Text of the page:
MCGIP, LLC v. Does 1-1,164, No. 10-7675 (N.D.Ill., filed December 2, 2010) [Download Complaint]
Filing of copyright infringement complaint will be precursor to more subpoenas seeking to identify unknown file-sharing defendants.
Another porn company has filed a copyright lawsuit against hundreds of anonymous John Doe defendants who allegedly used the Bittorrent protocol to trade plaintiffs’ copyrighted movies. So ISPs around the country should expect another wave of subpoenas sent to unmask these unknown file sharers. The works allegedly infringed in this case include provocative titles such as “Girlfriend Lost a Bet” and “Iraq Care Package.”
Interestingly, this complaint — unlike the complaints in similar Bittorrent porn copyright cases — contains a paragraph that tries to explain why over a thousand defendants should be joined in one lawsuit:
Joinder is appropriate because, on information and belief, each Defendant was contemporaneously engaged in a coordinated effort with the other Defendants to reproduce and distribute Plaintiff’s copyrighted works to each other and hundreds of third parties via the BitTorrent protocol.
This language appears to be an attempt to head-off arguments like those made by EFF and others in some of the other massive copyright infringement actions against scores of anonymous defendants.
The Sheriff of Cook County (that means Chicago) has sued Craigslist claiming that the site is a public nuisance. [Here’s the Complaint. ABC News interviewed me this afternoon to get my comments on the case. I enjoyed talking about it for about 20 minutes on camera. As these things usually go, most of my flashes of insight comments ended up on the proverbial cutting room floor, but one complete sentence made it onto ABC World News tonight. Click here to see the segment.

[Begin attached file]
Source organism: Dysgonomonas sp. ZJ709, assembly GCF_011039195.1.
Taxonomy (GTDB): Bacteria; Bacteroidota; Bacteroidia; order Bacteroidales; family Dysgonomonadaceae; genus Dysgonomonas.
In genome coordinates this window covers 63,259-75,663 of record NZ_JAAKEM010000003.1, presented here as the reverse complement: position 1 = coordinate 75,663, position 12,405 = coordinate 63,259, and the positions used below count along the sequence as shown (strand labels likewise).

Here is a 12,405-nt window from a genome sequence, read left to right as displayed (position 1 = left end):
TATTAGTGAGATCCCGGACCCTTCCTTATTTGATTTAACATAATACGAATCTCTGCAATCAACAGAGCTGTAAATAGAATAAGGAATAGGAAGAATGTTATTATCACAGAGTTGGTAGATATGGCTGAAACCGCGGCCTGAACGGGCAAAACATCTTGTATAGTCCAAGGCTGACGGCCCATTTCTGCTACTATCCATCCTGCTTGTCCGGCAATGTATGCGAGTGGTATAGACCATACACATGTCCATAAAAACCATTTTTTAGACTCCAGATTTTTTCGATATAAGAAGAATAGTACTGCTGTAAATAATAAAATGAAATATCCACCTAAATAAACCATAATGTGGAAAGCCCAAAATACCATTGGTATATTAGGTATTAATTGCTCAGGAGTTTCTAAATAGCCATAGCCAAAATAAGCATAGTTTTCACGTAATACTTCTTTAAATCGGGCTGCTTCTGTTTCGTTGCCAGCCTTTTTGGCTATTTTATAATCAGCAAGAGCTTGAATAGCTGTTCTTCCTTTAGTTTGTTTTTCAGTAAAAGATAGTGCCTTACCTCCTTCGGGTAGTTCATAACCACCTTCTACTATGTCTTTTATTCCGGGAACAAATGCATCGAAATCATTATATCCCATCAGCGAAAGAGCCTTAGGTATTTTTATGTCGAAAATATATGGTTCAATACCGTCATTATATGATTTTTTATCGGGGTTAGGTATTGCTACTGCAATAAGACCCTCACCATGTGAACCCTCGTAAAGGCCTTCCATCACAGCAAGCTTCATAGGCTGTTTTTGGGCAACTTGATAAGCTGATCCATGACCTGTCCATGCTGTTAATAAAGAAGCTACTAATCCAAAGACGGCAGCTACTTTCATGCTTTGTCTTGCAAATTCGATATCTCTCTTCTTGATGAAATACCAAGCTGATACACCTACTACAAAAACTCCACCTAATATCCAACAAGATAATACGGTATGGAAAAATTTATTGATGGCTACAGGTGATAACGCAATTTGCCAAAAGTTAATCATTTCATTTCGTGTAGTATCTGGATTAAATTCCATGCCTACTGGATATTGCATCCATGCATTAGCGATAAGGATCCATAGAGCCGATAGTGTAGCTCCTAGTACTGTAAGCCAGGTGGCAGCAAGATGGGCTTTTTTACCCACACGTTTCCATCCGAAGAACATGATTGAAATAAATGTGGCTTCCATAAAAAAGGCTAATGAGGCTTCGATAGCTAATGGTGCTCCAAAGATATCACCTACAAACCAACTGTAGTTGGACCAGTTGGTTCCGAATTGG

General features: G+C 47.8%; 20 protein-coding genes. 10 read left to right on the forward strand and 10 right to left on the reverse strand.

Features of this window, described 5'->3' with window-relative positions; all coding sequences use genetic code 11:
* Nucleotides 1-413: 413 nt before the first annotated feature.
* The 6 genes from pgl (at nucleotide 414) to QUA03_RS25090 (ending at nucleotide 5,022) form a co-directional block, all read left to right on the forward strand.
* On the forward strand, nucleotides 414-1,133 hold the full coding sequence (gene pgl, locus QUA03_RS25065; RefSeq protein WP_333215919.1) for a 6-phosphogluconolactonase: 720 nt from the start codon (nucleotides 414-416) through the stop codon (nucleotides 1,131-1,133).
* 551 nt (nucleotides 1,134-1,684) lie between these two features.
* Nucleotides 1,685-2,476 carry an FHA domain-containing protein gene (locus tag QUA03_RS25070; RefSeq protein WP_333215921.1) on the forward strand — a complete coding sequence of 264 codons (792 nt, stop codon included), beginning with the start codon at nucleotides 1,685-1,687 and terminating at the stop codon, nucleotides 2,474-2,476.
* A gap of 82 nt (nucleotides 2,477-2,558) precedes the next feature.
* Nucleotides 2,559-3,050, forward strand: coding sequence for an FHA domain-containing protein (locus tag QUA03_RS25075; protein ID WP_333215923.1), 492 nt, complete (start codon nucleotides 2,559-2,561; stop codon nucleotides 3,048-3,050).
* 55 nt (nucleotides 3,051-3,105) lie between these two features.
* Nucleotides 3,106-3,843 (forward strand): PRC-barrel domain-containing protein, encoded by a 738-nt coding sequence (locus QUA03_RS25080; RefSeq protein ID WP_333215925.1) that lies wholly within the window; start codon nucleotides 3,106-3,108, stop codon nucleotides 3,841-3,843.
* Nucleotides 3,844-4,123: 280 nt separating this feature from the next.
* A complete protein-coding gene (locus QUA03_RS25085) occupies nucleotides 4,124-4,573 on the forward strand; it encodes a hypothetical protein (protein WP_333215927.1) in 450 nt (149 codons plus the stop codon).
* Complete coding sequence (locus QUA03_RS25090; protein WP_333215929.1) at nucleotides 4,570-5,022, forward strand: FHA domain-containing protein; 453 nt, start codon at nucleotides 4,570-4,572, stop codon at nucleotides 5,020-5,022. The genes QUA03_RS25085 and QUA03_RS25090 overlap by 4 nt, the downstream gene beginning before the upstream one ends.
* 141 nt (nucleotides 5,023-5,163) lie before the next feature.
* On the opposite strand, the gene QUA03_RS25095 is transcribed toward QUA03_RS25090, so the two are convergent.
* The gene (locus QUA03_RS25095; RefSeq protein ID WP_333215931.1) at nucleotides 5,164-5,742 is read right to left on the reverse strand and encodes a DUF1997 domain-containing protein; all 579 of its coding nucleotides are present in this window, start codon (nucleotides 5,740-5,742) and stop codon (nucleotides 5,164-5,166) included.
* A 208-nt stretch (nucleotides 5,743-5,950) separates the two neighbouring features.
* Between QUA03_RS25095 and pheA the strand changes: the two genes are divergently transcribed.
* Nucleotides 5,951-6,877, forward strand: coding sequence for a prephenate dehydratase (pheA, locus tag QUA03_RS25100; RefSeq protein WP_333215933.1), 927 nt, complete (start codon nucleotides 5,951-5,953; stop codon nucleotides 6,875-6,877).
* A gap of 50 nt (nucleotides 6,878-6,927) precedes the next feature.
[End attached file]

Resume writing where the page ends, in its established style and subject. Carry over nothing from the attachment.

This Friday (6/13/08) starting at 2pm at the Chicago Bar Association building [map], there will be an interesting 3-hour seminar titled “Management and Enforcement of Digital Rights on the Web.” The CBA’s Cyberlaw and Data Privacy Committee (which I’ll be chairing next year) is a co-sponsor of this event.
Windy City Marketing, Inc. v. Places Advertising, Inc., No. 07-6401 (N.D. Ill., filed November 12, 2007) [Download the complaint]
Windy City Marketing, a Chicago company, has filed a federal lawsuit against a startup competitor, Places Advertising, Inc. The suit alleges infringement of copyright allegedly owned by Windy City Marketing in certain bound marketing pieces called “inside chicago”. Windy City Marketing claims that Places Advertising has wrongfully copied the marketing materials and is distributing those to Windy City Marketing’s customers.
The big problem with the complaint is that there is no allegation that Windy City Marketing owns a registration in the works at issue. A quick read of Section 411 of the Copyright Act will reveal what’s wrong with this picture. You gotta have a registration before you can file a lawsuit for copyright infringement. For the plaintiff’s sake, thank goodness for Fed. R. Civ. P. 15.